The chair creaked. Its wooden frame dug into my shoulder blades. My left arm rested uncomfortably on the solid wood arm rest, pinned there by the slight weight of her head. I rocked, ignoring the creak; ignoring the inches of distance we slid back with each rock. In a matter of minutes, I’d be up again, pulling the chair away from the corner, making space for a few more minutes of rocking.
At another time, these imperfections and discomforts would frustrate me. In future weeks, I’d lament the nostalgia that compelled me to keep this old rocking chair and wish that I had just bought the glider.
But not this morning. This morning, I wanted to be nowhere else but this chair in this moment.
Our room was naturally dark. Any sunlight that did manage to break through the buildings and houses across the street got caught in the tall tree outside our window. The light of the TV glared from the opposite corner of the room. Well made-up faces, Matt Lauer, some shiny person being interviewed, all smiling at us from the screen. I had turned the volume down low so as not to disturb the lulling in progress. Occasionally I challenged myself to see how much I could strain my ears… or my eyes… to understand the interview.
But mostly, I just looked down at her. Tiny, dark head resting on my arm. Big, deep, dark eyes wandering around, taking in every centimeter of our small corner. Swaddled in light pink cotton, sucking gently on the pale pink pacifier in her mouth. So much pink now. I’d never have guessed, but I kind of liked it. Pink. Girl. My girl.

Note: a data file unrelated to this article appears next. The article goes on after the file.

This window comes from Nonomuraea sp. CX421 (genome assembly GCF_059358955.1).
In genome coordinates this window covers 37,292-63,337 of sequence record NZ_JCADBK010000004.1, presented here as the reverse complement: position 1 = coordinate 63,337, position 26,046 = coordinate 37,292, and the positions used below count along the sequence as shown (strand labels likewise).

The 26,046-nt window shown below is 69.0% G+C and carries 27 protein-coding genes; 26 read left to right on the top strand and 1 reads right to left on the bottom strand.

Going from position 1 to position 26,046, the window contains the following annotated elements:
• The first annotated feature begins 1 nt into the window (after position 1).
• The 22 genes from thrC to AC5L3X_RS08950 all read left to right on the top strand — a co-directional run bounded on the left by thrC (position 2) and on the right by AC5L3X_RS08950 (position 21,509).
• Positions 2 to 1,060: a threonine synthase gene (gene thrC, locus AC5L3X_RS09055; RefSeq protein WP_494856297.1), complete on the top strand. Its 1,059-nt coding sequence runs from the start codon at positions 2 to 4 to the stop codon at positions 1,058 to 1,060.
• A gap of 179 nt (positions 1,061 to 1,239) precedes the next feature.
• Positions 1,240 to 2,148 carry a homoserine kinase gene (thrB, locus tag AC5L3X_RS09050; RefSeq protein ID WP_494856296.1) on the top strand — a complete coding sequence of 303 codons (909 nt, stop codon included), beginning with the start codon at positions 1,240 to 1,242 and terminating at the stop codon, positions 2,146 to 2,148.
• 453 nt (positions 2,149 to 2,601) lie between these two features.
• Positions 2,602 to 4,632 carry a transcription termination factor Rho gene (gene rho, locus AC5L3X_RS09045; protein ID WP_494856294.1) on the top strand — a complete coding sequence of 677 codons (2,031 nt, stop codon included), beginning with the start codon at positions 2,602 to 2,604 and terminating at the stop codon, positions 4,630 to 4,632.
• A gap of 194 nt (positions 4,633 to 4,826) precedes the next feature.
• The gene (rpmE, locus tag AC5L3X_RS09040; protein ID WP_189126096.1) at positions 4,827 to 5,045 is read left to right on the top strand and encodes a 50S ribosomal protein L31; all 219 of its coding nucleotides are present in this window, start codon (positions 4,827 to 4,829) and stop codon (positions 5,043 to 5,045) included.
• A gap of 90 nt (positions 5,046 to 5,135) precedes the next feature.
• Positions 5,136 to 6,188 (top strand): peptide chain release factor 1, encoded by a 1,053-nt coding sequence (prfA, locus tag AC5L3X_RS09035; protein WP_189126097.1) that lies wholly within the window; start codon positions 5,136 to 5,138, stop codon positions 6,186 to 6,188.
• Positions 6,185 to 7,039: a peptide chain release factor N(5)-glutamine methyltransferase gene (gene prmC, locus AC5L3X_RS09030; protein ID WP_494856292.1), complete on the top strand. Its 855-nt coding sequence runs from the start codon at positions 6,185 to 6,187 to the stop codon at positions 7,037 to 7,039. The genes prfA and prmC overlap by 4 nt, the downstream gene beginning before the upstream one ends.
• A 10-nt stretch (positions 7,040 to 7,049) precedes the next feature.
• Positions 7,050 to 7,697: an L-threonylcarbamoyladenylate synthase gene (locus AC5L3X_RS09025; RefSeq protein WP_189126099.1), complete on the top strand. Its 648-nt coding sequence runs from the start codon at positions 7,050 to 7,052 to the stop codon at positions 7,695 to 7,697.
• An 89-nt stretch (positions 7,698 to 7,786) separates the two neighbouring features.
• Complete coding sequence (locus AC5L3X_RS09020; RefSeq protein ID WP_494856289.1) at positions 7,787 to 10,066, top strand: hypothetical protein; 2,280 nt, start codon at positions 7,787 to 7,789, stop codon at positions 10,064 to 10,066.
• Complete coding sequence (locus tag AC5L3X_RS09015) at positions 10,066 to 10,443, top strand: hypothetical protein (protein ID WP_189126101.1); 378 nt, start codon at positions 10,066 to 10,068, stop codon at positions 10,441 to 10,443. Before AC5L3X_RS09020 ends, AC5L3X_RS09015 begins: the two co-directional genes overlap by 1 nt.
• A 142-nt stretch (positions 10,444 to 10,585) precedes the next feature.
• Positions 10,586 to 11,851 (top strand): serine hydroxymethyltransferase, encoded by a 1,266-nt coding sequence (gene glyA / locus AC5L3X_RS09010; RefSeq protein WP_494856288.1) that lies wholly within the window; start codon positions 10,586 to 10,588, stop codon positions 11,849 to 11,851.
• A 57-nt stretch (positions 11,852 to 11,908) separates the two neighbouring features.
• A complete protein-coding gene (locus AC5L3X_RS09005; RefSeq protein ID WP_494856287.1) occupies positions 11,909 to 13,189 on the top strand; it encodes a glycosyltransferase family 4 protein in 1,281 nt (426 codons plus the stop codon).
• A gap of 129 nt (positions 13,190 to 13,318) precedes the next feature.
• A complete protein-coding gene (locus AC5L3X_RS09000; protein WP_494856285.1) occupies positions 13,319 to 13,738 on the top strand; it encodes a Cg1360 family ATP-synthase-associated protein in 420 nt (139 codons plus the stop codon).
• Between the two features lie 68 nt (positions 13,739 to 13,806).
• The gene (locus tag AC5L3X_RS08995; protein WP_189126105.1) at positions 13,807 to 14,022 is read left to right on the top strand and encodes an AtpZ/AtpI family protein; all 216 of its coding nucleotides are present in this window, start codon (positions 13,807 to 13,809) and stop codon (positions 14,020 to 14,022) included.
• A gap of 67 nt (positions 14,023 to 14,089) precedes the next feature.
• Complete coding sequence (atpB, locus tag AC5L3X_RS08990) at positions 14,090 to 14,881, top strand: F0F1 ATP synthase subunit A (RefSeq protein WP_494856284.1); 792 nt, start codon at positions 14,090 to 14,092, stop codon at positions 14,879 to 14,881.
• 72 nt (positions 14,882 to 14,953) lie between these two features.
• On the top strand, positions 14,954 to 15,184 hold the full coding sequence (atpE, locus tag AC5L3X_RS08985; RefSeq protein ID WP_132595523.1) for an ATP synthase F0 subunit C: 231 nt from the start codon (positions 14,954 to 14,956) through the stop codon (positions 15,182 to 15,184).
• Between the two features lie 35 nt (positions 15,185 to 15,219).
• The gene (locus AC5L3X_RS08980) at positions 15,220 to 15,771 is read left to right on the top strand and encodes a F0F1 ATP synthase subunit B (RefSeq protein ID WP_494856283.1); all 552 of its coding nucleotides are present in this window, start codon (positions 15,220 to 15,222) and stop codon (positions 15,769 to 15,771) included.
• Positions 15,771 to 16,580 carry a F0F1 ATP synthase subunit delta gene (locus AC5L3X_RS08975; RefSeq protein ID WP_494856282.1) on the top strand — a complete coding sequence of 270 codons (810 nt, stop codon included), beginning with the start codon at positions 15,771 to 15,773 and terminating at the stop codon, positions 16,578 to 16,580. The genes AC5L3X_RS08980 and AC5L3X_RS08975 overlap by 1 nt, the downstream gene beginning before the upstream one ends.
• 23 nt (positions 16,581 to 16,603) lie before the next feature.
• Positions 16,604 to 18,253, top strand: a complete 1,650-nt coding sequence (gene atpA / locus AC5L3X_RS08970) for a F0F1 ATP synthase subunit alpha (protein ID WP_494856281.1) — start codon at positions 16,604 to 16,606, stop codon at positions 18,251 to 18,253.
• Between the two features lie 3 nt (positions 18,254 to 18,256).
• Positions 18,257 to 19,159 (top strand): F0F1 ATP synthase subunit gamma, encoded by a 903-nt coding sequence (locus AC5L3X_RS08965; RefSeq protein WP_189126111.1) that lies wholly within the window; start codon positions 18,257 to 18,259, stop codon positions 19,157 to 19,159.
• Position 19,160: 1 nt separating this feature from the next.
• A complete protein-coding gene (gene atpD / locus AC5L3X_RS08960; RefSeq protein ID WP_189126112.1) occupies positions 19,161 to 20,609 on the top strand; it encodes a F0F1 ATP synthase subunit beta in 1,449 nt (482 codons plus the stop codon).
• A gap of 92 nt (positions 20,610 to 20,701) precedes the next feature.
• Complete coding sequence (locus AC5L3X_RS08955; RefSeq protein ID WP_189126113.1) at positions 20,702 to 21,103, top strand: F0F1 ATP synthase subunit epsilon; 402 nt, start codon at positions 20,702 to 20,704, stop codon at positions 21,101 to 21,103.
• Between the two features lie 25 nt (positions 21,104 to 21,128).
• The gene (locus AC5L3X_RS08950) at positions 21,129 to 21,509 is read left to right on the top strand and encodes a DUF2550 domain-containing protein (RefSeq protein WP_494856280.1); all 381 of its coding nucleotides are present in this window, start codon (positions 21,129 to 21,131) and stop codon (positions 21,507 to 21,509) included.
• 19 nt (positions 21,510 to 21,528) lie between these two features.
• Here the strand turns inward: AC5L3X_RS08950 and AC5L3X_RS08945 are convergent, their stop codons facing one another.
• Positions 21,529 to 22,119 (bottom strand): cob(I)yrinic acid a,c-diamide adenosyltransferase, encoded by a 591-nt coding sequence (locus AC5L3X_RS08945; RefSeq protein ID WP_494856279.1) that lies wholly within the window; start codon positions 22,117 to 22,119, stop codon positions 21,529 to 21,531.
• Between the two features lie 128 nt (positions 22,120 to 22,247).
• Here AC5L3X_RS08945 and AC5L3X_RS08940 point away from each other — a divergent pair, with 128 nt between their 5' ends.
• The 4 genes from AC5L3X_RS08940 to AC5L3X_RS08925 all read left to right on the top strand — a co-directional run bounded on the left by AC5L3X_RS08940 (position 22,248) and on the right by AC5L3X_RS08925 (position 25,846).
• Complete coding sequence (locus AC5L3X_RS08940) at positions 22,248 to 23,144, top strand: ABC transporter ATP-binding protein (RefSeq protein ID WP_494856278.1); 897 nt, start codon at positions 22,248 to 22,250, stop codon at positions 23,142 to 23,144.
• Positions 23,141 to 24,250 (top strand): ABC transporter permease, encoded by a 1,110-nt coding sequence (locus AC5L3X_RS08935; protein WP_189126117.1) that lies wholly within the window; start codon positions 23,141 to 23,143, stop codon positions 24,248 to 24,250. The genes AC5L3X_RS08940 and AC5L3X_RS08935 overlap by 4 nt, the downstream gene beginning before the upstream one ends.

I glanced up at the clock. 11am. At work they’d be gathering for the weekly department meeting. They’d be settling into their seats, more comfortable than the one I was occupying.
I smiled. I breathed in her undeniable baby smell. I snuggled her closer to me and stared down at her tiny face. Wrinkly baby skin. Her big, dark eyes closed now. Peacefully fluttering as her dreams danced before her.
The chair creaked. Its wooden frame dug into my shoulder blades. She breathed that deep sigh of sleep. But I kept rocking.
I originally wrote this post in response to Heather’s Use Your Words contest. The prompt for the contest was: Think about the time when your child (or one of your children) was born, when she first arrived home, or even before she was born. Is there a certain smell, sound, taste, texture, or picture that comes to mind? Start with that. Write it down. What other concrete details do you remember? Let your mind wander. Jump from image to image. Try to use as many sensory, concrete details as you can.